With spring on its way, maybe you have some road trip plans in the works. My senior dogs absolutely love car rides. What dog doesn’t? It’s one of their greatest joys. Thankfully, there’s no need to leave your dog behind even if they are older. With a little planning and the right supplies, you can have a safe and successful senior dog-friendly road trip. In fact, I took a road trip in January when I adopted my newest family member, Bamboo, who is 16 years young. He was rescued by the amazing K9 Spirit Organization. I picked him up in California and then we drove back together to his new home in British Columbia giving us time to bond. Whether you’re taking a trip to meet your own rescue fur baby or just for a little spring break fun, here’s how to navigate the road with your four-legged friend (or friends):
Plan Your Lodging Ahead of Time
It’s not always possible to find impromptu hotel rooms when you have one or more senior dogs in tow. Map out where you’ll stay in advance. You may even want to double-check that a hotel is pet-friendly by giving them a call. This will make your road trip stress-free.
Pack Like a Pro
Honestly, I always pack way more for my dogs than I do for myself. Having plenty of supplies and the right senior dog care products is the key to truly dog-friendly road trips. When your older dogs are comfortable, it makes the trip more enjoyable and they’ll be relaxed. Here’s what I typically pack when I travel with dogs:
- Blanket Pads: Dog Quality blanket pads combine the absorbency of a waterproof pad with the softness of a blanket and are a great way to manage dog incontinence and keep the seats of your vehicle dry. I bring a regular-sized one for Bamboo’s bed and a supersized one to protect the back seats of my Jeep where Lily and Winnie hang out during road trips. I also take a second supersized blanket pad to cover the bed where I am staying, whether it’s at a hotel or with friends or family.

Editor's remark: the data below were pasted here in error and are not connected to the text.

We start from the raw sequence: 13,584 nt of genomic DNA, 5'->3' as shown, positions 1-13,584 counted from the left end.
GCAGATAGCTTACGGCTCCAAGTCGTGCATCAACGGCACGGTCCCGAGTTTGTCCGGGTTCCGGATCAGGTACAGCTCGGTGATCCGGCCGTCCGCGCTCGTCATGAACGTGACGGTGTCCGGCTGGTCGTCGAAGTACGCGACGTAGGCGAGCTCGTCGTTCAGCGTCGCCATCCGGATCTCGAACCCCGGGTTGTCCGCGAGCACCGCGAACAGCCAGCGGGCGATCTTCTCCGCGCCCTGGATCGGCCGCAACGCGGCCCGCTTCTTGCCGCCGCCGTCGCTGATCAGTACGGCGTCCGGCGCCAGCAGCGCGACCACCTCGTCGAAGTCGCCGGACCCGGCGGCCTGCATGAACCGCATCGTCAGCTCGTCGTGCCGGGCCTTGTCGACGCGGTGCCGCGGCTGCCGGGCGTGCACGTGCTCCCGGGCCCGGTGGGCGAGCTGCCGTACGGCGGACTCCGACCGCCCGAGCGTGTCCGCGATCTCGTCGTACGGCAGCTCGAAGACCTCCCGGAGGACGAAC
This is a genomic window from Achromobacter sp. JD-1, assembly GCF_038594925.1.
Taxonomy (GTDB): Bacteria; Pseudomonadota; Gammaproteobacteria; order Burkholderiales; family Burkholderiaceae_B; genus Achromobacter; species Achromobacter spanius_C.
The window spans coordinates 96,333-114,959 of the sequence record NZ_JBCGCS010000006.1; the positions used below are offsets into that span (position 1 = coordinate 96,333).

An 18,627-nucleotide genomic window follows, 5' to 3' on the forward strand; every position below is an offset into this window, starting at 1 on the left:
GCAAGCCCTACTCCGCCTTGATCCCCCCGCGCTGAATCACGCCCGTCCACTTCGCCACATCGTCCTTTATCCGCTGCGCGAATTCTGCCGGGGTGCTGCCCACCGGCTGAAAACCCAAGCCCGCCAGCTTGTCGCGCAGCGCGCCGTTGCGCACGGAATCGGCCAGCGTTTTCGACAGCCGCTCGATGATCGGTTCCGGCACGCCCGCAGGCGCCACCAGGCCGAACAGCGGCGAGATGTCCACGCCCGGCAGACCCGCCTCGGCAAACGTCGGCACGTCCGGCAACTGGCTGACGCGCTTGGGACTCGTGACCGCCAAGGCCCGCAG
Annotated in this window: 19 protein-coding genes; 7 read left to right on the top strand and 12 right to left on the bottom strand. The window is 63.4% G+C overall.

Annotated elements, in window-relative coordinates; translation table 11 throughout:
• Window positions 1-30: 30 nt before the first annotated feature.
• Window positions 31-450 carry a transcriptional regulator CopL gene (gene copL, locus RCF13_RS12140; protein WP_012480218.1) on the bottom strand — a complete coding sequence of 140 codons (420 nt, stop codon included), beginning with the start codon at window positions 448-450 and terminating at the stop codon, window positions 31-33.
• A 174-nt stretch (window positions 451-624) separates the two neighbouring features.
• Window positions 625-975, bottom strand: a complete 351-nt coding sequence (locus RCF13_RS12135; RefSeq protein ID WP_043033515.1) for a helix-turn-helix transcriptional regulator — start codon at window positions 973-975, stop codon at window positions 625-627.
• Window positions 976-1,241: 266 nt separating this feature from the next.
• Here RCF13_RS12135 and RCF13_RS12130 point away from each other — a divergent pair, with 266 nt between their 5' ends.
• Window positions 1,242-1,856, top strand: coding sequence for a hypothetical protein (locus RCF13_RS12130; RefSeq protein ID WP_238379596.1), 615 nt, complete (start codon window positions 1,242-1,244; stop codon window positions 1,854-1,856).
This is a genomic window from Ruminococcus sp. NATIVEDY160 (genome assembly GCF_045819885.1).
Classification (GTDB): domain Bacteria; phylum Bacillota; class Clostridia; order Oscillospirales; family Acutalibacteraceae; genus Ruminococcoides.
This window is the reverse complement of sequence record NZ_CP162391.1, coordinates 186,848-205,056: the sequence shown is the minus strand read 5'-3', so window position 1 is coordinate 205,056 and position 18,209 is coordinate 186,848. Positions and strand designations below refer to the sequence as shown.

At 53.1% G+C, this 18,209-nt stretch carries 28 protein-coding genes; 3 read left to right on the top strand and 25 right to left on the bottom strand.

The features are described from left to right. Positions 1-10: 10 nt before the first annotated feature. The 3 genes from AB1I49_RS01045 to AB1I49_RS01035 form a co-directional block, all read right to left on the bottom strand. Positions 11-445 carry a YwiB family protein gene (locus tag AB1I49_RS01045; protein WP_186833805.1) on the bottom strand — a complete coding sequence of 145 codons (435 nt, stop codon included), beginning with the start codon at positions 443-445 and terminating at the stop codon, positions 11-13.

- Baby Wipes: I use baby wipes to clean Lily after she goes potty because she can’t hold herself up high enough and tends to get urine on herself. I also use them to wipe down my dogs after they have a dirty dog diaper or belly band. My favorites are Aleva Naturals Bamboo Baby Wipes because they’re unbleached, alcohol-free, vegan and biodegradable.
- Disinfecting Wipes: I bring along disinfecting wipes for any messes in the car or hotel that need some superpower cleaning.
- Our Dogger Dog Stroller: The Dogger is a must-have for any trips. That way, we can explore when we make stops and at our destination, regardless of the terrain. If one of the dogs isn’t up for walking, we can all still stretch our legs while whoever needs a rest hops in the dog stroller.
- Lots of Water and a Water Bowl: Dogs need water regularly and for many pooches, as they get older, they drink even more frequently. Lily only drinks out of a regular bowl and won’t take water from a dog travel water bottle. Therefore, I bring a standard bowl for her. You know your dog best so bring along whatever works for their preferences to make sure they stay hydrated. There are a variety of no-splash and spill-proof dog bowls made especially for the car.
- Plenty of Dog Diapers, Belly Bands and Diaper Pads – I put a fresh, dry doggie diaper or belly band on each dog before we leave the house and I bring lots of extras. While you’ll still want to stop for bathroom breaks, many senior dogs battle incontinence and diapers and pads give them the extra protection they need. It’s amazing how much more comfortable and dog-friendly road trips and vacations are when you have that protection and peace of mind.